Harvard announces lowest ever acceptance rate after surge in applications

The college had to delay decisions by a week.

Students and visitors mingle in Harvard Yard on September, 06, 2020. Pat Greenhouse / Boston Globe

Harvard University’s undergraduate school has admitted 1,968 students out of a record-breaking 57,435 applicants to the class of 2025, the university announced Tuesday.

That adds up to only a 3.43 percent acceptance rate to Harvard College, breaking the record-low rate of 4.5 percent in 2019. There were nearly 30 percent more applicants this year over 2020, and the school had to delay decisions by a week because of the surge.

“These applicants have faced and overcome unprecedented challenges over the past year,” dean of admissions and financial aid William R. Fitzsimmons wrote in a statement. “Their applications and personal stories revealed a window into their resilience, their intellectual curiosity, and their many positive contributions to family, school, and community. They are truly inspiring.”


The shift in higher education to make standardized testing optional during the coronavirus pandemic has seemingly helped break application records for large selective schools around the country, including several in the Boston area.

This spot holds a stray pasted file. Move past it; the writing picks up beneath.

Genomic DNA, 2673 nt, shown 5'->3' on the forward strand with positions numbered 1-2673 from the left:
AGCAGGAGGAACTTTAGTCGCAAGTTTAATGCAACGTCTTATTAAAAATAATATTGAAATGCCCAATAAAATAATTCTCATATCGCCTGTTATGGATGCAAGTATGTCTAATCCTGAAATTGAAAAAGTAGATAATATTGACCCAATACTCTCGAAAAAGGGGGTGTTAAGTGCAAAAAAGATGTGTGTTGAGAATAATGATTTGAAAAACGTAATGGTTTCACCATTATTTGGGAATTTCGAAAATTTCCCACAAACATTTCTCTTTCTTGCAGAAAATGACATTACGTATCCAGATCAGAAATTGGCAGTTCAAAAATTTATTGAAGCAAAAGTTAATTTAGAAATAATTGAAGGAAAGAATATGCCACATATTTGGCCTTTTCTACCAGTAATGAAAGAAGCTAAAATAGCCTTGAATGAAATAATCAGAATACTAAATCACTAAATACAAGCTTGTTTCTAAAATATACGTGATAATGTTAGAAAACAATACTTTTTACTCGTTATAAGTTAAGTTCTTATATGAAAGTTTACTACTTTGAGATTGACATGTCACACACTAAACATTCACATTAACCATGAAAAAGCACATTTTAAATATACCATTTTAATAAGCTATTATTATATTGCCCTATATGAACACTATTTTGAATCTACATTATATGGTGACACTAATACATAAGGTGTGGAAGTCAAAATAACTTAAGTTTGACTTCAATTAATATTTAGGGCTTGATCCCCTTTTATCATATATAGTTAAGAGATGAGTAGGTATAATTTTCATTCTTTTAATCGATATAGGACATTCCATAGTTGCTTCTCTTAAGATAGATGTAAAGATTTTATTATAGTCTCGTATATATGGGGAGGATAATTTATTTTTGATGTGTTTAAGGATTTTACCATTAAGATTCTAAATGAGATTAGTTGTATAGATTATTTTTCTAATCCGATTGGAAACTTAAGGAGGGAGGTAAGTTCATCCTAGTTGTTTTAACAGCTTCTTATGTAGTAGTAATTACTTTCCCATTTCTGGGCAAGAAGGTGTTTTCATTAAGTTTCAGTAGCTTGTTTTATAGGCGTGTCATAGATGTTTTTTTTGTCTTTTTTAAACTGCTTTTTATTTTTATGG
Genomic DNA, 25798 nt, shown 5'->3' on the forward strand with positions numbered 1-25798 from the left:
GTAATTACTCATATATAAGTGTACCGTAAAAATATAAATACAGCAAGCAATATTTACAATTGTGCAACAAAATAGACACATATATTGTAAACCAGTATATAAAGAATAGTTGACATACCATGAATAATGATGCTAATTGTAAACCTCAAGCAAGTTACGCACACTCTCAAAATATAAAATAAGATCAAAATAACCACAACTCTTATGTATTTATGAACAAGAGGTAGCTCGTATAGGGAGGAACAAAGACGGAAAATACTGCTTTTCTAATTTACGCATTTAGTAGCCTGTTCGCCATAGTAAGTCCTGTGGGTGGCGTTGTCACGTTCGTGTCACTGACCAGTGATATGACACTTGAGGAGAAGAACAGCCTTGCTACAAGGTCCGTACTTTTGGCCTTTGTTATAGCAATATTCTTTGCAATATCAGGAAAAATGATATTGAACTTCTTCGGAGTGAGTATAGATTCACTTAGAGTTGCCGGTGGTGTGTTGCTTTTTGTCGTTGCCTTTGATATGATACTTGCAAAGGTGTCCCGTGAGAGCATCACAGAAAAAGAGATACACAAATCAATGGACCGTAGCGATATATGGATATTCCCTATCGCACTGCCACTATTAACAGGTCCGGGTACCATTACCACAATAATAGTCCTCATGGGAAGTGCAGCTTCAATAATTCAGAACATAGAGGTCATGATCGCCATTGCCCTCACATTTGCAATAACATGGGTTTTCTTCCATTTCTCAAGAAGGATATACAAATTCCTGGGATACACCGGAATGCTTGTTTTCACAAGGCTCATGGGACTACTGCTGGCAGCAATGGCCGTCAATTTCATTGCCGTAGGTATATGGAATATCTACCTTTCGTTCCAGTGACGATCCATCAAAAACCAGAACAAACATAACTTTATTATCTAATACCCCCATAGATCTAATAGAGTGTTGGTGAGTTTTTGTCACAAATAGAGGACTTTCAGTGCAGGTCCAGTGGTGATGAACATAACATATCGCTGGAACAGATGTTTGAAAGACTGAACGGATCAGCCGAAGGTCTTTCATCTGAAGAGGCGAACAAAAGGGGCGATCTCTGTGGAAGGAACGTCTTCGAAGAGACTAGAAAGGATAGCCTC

MIT reported 33,240 applications (up 66 percent over the previous year), Tufts had 31,190 applicants (a 35 percent increase), Boston University had 75,559 applicants (up 24 percent), and Northeastern reported 75,233 applications (up 17 percent). Each of the schools, including Harvard, made standardized tests optional for the year.

The class of 2025 at Harvard is slightly more diverse than previous years, with several more Black and Asian American students and slight increases in Latino, first-generation, and lower-income students.

Over 60 percent of offers went to students of color, up from 54.4 percent last year. Fitzsimmons described the class as “the most diverse class in the history of Harvard… economically and ethnically” to The Harvard Crimson.

Among admitted students, 18 percent are Black (up from 14.8 percent last year), 27.2 percent are Asian American (up from 24.5 percent), and 13.3 percent are Latino (up from 12. 7 percent).

First-generation students make up 20.7 percent of the admitted class (up from 19.4 percent), and 20.4 percent qualify for federal Pell grants (up from 19 percent). Fitzsimmons told the Crimson that this year is the first time that Harvard broke 20 percent for both first-generation students and Pell Grant recipients.


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